Last summer, thousands of Venezuelan migrants began fleeing across South America every day. I was in my hometown in Ecuador, covering the arrival of the refugees, when a little girl who’d walked out of her country gave me an origami figure of a star made with Venezuelan money. Other Venezuelans were handing out their worthless, hyper-inflated bolivars as souvenirs in exchange for a few dollars, and many others had created bags, wallets and bracelets out of folded bills.
I held that origami figure in my hands and wondered what everyday life was like in a land where money had stopped being money and where a monthly wage can barely purchase a bag of rice. The colorful bolivars were, finally, the most tangible manifestation of an exodus that is nearly as big as the one from Syria, with more 3.5 million hitting the road.
With this realization I set out to the Venezuelan border and joined a group of “caminantes” — walkers, or wayfarers — as they crossed into Colombia and trekked across the Andes. The faces along this path were covered by fear, grief, nostalgia, resignation and, above all, uncertainty. Some of them were on the way to join a friend or a family member who had already migrated; most seemed to be adrift, walking for hundreds of kilometers until they reached a town where they could find jobs and begin sending money back to Venezuela.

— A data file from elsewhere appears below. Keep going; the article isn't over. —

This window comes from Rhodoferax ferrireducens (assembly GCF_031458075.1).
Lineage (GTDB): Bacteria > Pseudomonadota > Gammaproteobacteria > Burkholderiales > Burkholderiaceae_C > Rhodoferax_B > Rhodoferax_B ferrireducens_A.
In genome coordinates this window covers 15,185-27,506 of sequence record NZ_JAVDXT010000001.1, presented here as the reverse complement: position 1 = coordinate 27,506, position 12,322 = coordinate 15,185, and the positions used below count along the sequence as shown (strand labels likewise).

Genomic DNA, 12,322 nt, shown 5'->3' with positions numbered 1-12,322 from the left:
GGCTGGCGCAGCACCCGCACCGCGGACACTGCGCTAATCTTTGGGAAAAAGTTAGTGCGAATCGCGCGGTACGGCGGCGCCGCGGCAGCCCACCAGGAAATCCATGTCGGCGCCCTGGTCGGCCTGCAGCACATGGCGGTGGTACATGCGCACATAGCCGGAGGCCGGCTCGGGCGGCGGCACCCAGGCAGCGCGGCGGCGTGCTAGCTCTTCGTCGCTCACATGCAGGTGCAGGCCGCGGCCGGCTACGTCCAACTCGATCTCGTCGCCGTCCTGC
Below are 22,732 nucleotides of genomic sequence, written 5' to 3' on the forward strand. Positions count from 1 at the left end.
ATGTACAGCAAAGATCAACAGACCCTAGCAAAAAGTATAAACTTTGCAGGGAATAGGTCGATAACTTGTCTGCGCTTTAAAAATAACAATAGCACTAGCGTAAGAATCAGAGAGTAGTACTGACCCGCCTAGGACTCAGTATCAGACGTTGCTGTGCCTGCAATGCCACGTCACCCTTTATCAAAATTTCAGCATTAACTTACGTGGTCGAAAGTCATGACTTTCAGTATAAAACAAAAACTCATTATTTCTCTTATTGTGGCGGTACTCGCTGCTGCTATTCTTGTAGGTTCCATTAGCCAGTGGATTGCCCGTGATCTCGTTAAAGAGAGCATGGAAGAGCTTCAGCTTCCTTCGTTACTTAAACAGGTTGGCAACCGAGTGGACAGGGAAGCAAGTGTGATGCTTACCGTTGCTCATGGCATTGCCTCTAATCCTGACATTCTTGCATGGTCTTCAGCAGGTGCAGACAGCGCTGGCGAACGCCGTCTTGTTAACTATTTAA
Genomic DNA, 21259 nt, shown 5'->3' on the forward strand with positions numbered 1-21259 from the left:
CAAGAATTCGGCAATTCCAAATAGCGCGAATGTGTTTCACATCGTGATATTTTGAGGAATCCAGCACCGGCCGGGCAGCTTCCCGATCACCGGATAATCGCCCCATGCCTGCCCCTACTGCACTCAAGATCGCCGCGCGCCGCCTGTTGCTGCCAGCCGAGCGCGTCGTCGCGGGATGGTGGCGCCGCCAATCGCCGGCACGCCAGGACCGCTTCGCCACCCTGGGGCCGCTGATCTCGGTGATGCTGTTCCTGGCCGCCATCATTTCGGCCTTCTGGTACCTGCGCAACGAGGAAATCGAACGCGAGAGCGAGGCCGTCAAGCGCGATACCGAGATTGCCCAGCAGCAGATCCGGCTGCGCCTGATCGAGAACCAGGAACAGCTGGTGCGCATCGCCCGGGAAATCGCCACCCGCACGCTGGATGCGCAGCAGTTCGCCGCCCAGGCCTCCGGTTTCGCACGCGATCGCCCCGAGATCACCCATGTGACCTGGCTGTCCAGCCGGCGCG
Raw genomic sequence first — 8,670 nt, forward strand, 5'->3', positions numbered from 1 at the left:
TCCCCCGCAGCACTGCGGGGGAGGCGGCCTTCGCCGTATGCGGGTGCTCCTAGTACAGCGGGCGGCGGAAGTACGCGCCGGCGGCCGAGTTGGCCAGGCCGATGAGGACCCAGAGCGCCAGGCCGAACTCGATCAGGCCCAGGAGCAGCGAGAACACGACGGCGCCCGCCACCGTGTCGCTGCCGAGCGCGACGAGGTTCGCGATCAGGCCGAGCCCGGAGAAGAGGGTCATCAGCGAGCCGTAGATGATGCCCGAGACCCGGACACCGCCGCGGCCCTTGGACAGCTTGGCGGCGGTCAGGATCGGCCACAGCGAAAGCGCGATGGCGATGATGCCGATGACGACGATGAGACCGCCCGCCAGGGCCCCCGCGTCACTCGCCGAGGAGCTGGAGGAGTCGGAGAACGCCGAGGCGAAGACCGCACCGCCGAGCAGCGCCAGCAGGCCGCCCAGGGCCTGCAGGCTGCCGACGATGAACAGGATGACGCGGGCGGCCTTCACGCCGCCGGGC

After the trip I transferred the images of the caminantes I took there onto the defunct bolivars using a silver gelatin process. The light-sensitive emulsion bonded the images of the migrants to the bills that were the very cause, and consequence, of the crisis. The faces of Venezuelan heroes printed on the paper gaze upon a generation ejected from their country by hunger and hopelessness. The flora and fauna on the reverse side speak to a lavish motherland abandoned by its people. The irony and tragedy are obvious, just as they are for the people.
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